Practical guide to Drone hacking for penetration testers. Helping equip security professionals with the tools to test the effectiveness of their drone defenses and eliminate exposed attack vectors.
Drone Defenses - Research
Game of Drones: Putting the Emerging ‘Drone Defense’ Market to the Test
When you learned that military and law enforcement agencies had trained screaming eagles to pluck drones from the sky, did you too find yourself asking: “I wonder if I could throw these eagles off my tail, maybe by deploying delicious bacon countermeasures?” Well you’d be wise to question just how effective these emerging, first generation ‘drone defense’ solutions really are, and which amount to little more than ‘snake oil’.
There is no such thing as “best practices” when it comes to defending against ‘rogue drones’ – period. Over the past 2 years, new defensive products that detect and respond to ‘rogue drones’ have been crawling out of the woodwork. The vast majority are immature, unproven solutions that require a proper vetting.
We’ve taken a MythBusters-style approach to testing the effectiveness of a variety of drone defense solutions, pitting them against our DangerDrone. Videos demonstrating the results should be almost as fun for you to watch as they were for us to produce. Expect to witness epic aerial battles against an assortment of drone defense types, including:
The table below gives a general overview by category of some of the drone defensive products (i.e. counter-UAV / c-UAV products) that we researched for the presentation, categorizing the various approaches, pricing, capabilities, limitations, etc.:
Drone defensive products / solutions were put to the test by our team, with the help of the DangerDrone, our penetration testing quadcopter by Bishop Fox. This Raspberry Pi based copter was designed specifically for performing pentests, see video for one such example:
For a good overview, check out the slides from our recent ‘Game of Drones‘ 2017 talks atBlack Hat USA 2017 andDEF CON 25 (2017) – (also see PDF version at:DEF CON 25 (2017) – Game of Drones – Brown Latimer – Slides.PDF). See SlideShare version of slides:
Videos – Drone Defenses Testing
Videos – Interviews with News – Drone Security
Defeating Net Projectile-Based Drone Defense Products
The majority of practical drone defense products/solutions currently available use a net projectile of some kind. These nets are typically very light weight, and wouldn’t be heavy enough to drag down their intended targets. Instead, they are designed to get tangled in the propellers of the ‘rogue drone’ being targeted in order to disable it (or make it crash).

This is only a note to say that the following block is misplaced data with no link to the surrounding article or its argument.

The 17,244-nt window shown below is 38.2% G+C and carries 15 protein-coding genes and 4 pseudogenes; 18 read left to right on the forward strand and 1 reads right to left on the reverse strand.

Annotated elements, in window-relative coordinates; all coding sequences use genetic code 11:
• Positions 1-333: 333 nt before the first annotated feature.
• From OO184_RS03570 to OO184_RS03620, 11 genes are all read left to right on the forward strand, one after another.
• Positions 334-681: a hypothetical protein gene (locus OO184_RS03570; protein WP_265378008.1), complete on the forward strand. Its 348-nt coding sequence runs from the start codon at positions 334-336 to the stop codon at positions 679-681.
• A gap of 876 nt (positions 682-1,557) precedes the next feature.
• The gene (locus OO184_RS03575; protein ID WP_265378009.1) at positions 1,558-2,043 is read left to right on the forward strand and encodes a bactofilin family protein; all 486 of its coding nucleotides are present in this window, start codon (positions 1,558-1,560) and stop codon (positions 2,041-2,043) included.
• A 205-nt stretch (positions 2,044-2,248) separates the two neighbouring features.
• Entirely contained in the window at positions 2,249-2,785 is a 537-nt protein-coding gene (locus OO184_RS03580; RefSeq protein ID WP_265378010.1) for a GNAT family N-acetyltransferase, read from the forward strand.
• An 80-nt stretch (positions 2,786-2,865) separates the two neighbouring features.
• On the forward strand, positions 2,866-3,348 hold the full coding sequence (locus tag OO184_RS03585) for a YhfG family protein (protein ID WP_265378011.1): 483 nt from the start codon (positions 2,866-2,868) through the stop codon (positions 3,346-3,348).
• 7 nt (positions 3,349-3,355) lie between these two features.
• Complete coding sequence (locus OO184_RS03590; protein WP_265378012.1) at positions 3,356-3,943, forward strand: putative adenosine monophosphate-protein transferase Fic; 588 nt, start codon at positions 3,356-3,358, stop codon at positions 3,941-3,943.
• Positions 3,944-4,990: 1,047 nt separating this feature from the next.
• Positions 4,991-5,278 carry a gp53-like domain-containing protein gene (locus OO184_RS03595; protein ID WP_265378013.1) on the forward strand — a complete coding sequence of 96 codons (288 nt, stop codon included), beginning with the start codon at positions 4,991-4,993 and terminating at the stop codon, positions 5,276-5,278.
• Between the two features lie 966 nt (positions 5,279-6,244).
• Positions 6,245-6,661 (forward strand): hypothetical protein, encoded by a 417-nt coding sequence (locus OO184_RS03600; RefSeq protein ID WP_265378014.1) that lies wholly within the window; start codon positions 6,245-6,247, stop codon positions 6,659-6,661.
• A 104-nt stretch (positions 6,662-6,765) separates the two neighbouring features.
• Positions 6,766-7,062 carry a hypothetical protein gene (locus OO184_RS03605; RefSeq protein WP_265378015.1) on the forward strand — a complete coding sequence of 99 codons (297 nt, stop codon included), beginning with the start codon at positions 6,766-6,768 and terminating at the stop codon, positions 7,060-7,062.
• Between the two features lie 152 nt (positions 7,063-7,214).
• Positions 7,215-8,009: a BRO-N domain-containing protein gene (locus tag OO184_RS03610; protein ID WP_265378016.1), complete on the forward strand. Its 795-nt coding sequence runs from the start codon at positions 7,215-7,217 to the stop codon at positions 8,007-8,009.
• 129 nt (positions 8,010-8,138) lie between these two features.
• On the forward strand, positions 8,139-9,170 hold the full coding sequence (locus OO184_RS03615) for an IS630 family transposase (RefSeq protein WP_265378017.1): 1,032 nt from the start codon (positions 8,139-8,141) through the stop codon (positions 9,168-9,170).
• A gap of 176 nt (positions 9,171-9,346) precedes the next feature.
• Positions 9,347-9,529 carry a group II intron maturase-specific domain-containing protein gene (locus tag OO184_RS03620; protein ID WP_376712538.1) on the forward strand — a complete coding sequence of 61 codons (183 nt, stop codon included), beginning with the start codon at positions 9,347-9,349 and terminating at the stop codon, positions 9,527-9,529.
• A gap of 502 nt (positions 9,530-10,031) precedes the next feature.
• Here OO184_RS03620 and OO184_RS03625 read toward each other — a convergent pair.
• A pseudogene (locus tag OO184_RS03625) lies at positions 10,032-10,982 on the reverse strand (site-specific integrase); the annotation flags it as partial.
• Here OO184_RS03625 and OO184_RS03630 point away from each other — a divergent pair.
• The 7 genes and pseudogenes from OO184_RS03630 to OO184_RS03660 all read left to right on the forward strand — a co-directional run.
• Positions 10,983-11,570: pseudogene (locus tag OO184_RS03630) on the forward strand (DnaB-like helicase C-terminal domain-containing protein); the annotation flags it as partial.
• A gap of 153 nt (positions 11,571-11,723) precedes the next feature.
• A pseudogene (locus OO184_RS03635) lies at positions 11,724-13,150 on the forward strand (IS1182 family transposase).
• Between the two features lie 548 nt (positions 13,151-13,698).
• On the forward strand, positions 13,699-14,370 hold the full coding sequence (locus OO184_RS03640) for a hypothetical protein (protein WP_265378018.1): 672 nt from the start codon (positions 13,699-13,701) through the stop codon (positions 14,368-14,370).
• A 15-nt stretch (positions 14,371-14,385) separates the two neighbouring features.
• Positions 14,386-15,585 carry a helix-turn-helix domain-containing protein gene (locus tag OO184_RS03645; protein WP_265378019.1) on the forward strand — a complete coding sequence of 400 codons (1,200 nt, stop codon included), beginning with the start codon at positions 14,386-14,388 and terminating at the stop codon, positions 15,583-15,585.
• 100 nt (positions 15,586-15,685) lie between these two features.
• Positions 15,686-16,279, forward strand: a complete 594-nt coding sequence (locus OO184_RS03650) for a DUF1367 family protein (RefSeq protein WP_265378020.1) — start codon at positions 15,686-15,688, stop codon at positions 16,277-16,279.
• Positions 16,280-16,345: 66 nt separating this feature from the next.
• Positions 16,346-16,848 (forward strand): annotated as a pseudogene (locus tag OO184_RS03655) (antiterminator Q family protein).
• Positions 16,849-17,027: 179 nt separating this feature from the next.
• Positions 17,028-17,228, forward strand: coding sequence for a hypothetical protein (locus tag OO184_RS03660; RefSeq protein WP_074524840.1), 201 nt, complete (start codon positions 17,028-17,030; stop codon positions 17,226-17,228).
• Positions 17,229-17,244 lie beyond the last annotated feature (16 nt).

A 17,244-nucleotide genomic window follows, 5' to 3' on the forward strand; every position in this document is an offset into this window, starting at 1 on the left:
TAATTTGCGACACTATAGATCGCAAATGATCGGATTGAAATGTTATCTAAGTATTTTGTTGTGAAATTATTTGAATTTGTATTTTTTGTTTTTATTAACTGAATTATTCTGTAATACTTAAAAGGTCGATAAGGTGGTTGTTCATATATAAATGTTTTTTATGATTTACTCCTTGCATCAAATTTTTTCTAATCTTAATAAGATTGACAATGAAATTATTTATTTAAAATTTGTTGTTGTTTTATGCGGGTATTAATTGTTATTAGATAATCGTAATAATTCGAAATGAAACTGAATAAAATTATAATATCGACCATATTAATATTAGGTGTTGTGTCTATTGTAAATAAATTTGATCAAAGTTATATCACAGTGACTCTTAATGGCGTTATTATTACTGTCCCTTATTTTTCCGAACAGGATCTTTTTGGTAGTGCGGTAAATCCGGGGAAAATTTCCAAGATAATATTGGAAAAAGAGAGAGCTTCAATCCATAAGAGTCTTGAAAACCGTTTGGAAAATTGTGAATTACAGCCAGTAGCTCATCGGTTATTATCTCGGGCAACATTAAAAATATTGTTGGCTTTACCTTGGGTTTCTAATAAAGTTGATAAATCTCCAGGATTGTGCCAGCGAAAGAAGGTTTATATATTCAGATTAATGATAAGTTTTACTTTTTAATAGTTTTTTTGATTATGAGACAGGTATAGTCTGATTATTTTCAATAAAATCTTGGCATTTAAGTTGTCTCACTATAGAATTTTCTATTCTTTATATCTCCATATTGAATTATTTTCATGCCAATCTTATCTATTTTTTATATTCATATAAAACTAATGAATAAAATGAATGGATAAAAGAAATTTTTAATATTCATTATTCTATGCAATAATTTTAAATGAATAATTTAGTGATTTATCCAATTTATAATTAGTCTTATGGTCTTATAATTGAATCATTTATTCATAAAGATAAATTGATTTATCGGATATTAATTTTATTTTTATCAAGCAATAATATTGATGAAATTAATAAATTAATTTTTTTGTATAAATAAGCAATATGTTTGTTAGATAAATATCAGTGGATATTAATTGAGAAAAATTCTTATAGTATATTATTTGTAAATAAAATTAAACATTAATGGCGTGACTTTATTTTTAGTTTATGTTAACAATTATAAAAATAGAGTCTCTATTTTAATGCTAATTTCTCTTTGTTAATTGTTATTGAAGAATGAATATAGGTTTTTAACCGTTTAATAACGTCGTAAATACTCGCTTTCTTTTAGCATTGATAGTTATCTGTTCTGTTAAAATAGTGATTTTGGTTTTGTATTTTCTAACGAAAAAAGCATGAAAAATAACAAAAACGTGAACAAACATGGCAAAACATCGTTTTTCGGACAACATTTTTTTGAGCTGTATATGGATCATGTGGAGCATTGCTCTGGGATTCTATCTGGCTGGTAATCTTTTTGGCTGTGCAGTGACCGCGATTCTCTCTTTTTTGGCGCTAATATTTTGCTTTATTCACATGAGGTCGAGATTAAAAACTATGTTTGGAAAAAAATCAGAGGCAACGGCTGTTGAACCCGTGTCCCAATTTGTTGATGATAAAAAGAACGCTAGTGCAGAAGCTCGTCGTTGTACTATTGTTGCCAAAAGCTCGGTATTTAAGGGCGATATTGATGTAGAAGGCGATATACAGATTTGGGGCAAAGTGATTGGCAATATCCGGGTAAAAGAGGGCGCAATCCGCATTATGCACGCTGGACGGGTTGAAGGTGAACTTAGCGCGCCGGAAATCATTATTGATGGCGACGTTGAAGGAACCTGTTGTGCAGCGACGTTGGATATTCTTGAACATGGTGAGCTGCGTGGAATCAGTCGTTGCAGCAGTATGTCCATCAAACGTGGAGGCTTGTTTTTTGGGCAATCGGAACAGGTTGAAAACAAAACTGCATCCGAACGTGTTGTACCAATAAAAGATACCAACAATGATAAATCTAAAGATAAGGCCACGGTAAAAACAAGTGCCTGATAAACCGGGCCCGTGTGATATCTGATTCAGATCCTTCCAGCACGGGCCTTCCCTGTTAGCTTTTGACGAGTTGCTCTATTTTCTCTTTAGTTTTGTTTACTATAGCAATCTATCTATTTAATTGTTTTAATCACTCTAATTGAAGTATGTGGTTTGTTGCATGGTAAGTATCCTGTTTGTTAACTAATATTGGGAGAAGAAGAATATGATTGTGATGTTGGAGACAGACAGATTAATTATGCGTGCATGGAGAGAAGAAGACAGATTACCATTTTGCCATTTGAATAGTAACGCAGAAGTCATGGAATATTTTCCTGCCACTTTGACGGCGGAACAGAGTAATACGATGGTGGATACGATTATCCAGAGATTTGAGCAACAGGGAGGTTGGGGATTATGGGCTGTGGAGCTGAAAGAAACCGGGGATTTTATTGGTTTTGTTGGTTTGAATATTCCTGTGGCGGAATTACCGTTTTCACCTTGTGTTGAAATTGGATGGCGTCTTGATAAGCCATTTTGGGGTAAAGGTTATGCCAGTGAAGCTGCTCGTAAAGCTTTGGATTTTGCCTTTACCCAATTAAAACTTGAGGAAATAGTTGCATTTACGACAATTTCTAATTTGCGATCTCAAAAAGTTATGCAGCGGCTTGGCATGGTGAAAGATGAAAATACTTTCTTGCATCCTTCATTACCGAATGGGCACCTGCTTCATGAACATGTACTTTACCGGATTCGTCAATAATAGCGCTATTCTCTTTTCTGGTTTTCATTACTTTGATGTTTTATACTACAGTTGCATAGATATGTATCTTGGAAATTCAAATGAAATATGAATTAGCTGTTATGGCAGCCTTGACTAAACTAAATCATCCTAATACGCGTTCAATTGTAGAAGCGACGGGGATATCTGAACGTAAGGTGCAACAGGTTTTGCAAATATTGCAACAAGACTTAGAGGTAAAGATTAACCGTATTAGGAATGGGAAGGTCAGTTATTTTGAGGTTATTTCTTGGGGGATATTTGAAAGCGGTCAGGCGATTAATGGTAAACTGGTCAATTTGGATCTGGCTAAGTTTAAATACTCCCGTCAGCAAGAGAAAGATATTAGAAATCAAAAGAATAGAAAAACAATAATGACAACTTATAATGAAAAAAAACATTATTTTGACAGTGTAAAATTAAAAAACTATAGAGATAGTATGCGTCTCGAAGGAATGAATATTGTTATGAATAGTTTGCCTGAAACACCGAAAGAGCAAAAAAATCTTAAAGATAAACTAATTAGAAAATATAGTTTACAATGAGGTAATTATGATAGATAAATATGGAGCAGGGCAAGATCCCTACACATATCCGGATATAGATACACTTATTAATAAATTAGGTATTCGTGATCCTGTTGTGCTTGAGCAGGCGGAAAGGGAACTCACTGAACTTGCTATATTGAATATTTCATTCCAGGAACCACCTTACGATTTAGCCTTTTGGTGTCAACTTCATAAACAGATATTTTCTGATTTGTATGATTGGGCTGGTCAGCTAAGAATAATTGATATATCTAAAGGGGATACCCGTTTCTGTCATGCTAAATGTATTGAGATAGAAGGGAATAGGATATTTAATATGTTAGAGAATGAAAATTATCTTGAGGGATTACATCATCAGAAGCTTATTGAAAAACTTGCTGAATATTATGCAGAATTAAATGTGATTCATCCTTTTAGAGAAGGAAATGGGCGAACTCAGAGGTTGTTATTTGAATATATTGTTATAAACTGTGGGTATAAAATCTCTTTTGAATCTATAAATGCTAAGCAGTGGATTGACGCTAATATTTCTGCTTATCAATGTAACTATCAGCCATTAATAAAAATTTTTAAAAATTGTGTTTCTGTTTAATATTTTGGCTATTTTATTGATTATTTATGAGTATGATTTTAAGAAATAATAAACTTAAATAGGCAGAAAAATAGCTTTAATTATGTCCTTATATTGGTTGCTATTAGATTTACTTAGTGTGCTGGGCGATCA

We successfully demonstrated how to beat most drone defense products that rely on such a net projectile, simply by building a protective bubble around our drones (using only about $16 of chicken wire and a few zip ties). For more info, see our blog post on the topic:
Drone Hacking Tools
Do you feel the need… the need for speed? Then check out our brand new penetration testing drone. This Raspberry Pi based copter is both cheap and easy to create on your own, making it the first practical drone solution for your pentesting needs.
Our goal is to help equip security professionals with practical drone pentesting tools that they can use to evaluate their current exposure and validate the effectiveness of their existing deployed drone defenses (if any). This is especially vital given the current absence of any mature drone defensive solutions/products available to organizations to protect themselves.
Drones have emerged as the prevailing weapon of choice in modern warfare, so it’s only logical that we’d also explore the potential applications of this formidable tool in cyber warfare. While there has been other prior research on weaponizing drones for the purposes of pentesting, these efforts were not easily replicated by anyone other than experienced drone aficionados with several thousands of dollars to spend – ultimately resulting in somewhat clunky, partial solutions. Conditions have finally matured enough to where pentesters who are inexperienced with drones can get up and running fairly quickly and spending only a couple hundred dollars on a Raspberry Pi based drone copter solution. Our Danger Drone research is aimed at helping equip pentesters with drone tools of the future.
Videos – Live Footage of the Danger Drone
For a good overview, check out the slides from our recent talk (PDF download below) – abstract available at: Black Hat USA 2016 – Highway to the Danger Drone – 03Aug2016
3D Print Parts - Danger Drone
To create the Danger Drone, we’re basically starting with a fully functional, flying Erle-Copter and then adding the capability of hacking (while being mindful not to break its ability to fly). The frame core is based on a common F450 air frame. The flight controller board that plugs into the Raspberry Pi is the Erle Brain 2 from Erle Robotics.
The entire air frame is also 3D printable. We’ve provided customized versions of the traditional frame parts that are cheaper, more light weight, and have a more convenient surface area. See our Thingiverse entry for an overview and the 3D printable file downloads:
As an example, we created a “3rd shelf” that is a hybrid of the traditional top and bottom F450 plates. This gives us room for additional USB peripherals added to the drone specifically for the purposes of hacking.
Check out the photo gallery pertaining to the 3D printable parts for the Danger Drone: